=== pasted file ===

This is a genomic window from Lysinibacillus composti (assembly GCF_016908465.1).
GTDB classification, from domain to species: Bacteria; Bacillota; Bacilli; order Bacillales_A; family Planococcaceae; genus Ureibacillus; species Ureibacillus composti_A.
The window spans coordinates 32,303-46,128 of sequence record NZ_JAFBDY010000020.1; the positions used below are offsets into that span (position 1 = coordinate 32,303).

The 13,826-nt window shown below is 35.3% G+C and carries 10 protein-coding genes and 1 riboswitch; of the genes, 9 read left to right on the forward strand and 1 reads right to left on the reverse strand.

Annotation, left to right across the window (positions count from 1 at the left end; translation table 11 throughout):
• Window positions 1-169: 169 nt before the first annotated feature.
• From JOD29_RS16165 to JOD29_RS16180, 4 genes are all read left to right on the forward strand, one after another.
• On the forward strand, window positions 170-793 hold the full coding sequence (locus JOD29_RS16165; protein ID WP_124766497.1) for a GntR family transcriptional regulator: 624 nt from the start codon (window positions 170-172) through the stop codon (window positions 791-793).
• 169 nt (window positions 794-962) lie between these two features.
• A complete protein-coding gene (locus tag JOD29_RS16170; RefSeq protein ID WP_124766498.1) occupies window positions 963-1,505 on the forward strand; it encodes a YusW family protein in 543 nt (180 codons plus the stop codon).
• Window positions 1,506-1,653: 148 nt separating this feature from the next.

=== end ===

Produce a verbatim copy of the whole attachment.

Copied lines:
This is a genomic window from Lysinibacillus composti (assembly GCF_016908465.1).
GTDB classification, from domain to species: Bacteria; Bacillota; Bacilli; order Bacillales_A; family Planococcaceae; genus Ureibacillus; species Ureibacillus composti_A.
The window spans coordinates 32,303-46,128 of sequence record NZ_JAFBDY010000020.1; the positions used below are offsets into that span (position 1 = coordinate 32,303).

The 13,826-nt window shown below is 35.3% G+C and carries 10 protein-coding genes and 1 riboswitch; of the genes, 9 read left to right on the forward strand and 1 reads right to left on the reverse strand.

Annotation, left to right across the window (positions count from 1 at the left end; translation table 11 throughout):
• Window positions 1-169: 169 nt before the first annotated feature.
• From JOD29_RS16165 to JOD29_RS16180, 4 genes are all read left to right on the forward strand, one after another.
• On the forward strand, window positions 170-793 hold the full coding sequence (locus JOD29_RS16165; protein ID WP_124766497.1) for a GntR family transcriptional regulator: 624 nt from the start codon (window positions 170-172) through the stop codon (window positions 791-793).
• 169 nt (window positions 794-962) lie between these two features.
• A complete protein-coding gene (locus tag JOD29_RS16170; RefSeq protein ID WP_124766498.1) occupies window positions 963-1,505 on the forward strand; it encodes a YusW family protein in 543 nt (180 codons plus the stop codon).
• Window positions 1,506-1,653: 148 nt separating this feature from the next.